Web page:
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What will be the future of Creative Cities?

The O-City project was starting to increase the network of Creative Cities, interested in being part of the project map, when the COVID-19 pandemic spread all over Europe and the World.

The current situation has already a strong impact on two sectors the O-City concept was relying on and on which Creative Economy is strongly based: tourism and creative industries.

Cities have become ghost towns, with citizens invited to stay home to reduce the risk of spreading even further the virus, while the first public spaces to be closed have been those where culture and creativity are produced and consumed.

Cities have become ghost town, with citizens invited to stay home to reduce the risk

We do not know what the future has in store for us but today we probably need to start thinking of how the two sectors will restructure themselves after the crisis and how cities will have to rethink their spaces, their policies for human interaction.

Creative cities have always developed their success in creative and cultural spaces, on the vibrancy of their cultural life and opportunities for audiences to be involved both in the production and in the co-creation of cultural products. They have also built their tourism strategies on these capacities and on the strengths of their creative economy.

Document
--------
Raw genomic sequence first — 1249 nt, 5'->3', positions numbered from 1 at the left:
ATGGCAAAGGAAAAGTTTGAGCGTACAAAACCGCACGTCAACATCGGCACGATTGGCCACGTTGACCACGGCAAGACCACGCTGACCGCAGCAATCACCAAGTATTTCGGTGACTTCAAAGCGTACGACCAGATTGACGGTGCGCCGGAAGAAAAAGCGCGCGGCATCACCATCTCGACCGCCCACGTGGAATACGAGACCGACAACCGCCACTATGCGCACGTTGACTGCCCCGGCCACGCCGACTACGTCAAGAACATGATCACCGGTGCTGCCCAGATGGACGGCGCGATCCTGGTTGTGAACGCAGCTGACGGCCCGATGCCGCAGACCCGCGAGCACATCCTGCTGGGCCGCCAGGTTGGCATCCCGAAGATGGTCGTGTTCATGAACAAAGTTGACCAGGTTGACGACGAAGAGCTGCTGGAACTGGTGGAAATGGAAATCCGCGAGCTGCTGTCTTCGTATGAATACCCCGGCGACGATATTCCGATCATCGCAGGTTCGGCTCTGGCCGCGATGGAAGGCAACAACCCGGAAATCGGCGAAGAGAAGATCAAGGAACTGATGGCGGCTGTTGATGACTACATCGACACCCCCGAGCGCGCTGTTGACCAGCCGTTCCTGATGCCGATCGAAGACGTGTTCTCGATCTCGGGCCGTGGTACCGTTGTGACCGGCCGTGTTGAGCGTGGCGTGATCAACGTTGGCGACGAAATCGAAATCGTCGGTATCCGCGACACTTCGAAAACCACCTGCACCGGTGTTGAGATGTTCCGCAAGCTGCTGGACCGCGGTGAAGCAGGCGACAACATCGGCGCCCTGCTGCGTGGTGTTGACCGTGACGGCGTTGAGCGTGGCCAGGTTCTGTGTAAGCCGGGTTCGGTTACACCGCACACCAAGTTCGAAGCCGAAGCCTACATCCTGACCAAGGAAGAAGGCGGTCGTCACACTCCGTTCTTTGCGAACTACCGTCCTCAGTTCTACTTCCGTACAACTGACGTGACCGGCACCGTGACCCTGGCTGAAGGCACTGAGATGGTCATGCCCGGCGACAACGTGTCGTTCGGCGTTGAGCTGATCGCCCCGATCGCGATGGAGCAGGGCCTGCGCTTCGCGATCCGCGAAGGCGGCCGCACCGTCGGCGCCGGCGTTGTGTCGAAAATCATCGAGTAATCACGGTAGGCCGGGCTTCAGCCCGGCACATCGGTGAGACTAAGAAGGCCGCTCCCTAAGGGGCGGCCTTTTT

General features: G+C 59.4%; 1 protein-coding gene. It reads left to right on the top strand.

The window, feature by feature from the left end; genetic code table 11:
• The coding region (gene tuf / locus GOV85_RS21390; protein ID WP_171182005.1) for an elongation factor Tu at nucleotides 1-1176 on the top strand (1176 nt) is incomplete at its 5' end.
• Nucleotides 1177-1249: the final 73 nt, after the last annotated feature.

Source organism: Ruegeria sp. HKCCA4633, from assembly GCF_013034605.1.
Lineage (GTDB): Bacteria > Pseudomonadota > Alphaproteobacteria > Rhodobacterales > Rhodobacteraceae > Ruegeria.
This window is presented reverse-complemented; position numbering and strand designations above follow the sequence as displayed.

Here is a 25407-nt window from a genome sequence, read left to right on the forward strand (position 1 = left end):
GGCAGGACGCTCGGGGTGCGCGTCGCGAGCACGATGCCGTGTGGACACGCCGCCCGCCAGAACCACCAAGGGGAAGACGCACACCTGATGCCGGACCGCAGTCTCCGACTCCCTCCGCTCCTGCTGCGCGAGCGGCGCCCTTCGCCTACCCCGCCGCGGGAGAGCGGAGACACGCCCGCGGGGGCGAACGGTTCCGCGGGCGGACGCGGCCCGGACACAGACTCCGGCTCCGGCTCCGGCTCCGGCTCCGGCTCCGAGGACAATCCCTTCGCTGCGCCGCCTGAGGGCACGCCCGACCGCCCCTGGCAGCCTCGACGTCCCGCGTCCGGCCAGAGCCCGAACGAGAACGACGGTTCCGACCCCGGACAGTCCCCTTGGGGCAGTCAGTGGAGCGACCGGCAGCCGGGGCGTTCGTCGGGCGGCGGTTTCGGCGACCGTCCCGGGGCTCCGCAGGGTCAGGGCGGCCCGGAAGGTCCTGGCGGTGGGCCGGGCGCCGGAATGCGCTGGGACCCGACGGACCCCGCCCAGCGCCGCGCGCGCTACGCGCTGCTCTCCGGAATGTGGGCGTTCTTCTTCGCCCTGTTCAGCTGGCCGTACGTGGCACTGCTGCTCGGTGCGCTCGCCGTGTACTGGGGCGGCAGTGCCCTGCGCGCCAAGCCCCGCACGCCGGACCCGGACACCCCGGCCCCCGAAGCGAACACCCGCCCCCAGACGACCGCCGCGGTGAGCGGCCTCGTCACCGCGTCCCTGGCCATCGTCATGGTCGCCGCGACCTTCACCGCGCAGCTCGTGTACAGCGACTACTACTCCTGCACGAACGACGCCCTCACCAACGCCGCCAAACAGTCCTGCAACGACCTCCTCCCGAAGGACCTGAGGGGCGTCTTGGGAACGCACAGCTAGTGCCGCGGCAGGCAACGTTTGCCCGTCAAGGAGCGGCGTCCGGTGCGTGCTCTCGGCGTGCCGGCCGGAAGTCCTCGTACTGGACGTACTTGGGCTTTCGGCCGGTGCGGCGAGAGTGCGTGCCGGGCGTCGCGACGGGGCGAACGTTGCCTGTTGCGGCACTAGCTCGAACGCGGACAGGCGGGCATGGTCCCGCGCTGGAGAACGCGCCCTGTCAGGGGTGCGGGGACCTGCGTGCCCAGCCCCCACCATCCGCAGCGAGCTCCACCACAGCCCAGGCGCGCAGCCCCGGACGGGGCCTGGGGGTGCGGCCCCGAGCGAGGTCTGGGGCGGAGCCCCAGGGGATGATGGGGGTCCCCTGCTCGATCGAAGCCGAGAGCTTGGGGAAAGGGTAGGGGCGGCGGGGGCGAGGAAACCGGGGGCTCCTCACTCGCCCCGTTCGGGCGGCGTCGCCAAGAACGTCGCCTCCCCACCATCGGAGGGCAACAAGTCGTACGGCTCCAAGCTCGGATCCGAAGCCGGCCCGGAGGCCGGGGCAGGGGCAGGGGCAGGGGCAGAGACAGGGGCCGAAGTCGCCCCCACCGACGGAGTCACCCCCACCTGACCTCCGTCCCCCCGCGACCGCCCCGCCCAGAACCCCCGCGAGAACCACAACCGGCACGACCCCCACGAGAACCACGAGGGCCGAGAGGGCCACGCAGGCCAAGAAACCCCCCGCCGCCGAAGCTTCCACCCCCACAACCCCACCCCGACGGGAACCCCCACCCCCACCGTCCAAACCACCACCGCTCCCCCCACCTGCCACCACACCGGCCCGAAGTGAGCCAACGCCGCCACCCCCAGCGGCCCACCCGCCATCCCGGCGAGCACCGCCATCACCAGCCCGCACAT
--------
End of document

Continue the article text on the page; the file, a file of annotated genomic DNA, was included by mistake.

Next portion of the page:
What will be the future of Creative Cities?

While cultural institutions have immediately started to make their cultural offer available online and for free to keep people having access to cultural contents while home, European governments have reacted in different ways and with different intensity to the situation reassuring the creative sector or forgetting about it.

Tourism organizations worldwide have started to think of how, by when it will be possible to travel again, the way tourists will make their experiences will be changed, looking for areas with less crowd, more real experiences and that famous link with locals to be considered not as part of the tourist offer but as part of a lifetime experience able to change the travelers.

Apart from the reaction of policymakers, the cultural and creative sector is trying to make the most out of the online facilities and tools rethinking the relationship with the audience, exploring new ways to apply arts and culture education, expecting the human interactions to be very different when the emergency will be over.

In this scenario, O-City project will keep on developing multimedia item to narrate world Creative Cities

In this scenario, the O-City project will keep on developing multimedia items to narrate world Creative Cities, mapping them, involving the stakeholders from local Creative Economy and building from each item presenting the cultural heritage of a city an innovative learning path to build the future class of creative professionals.

This article was written within the O-City project funded by the European Commission.

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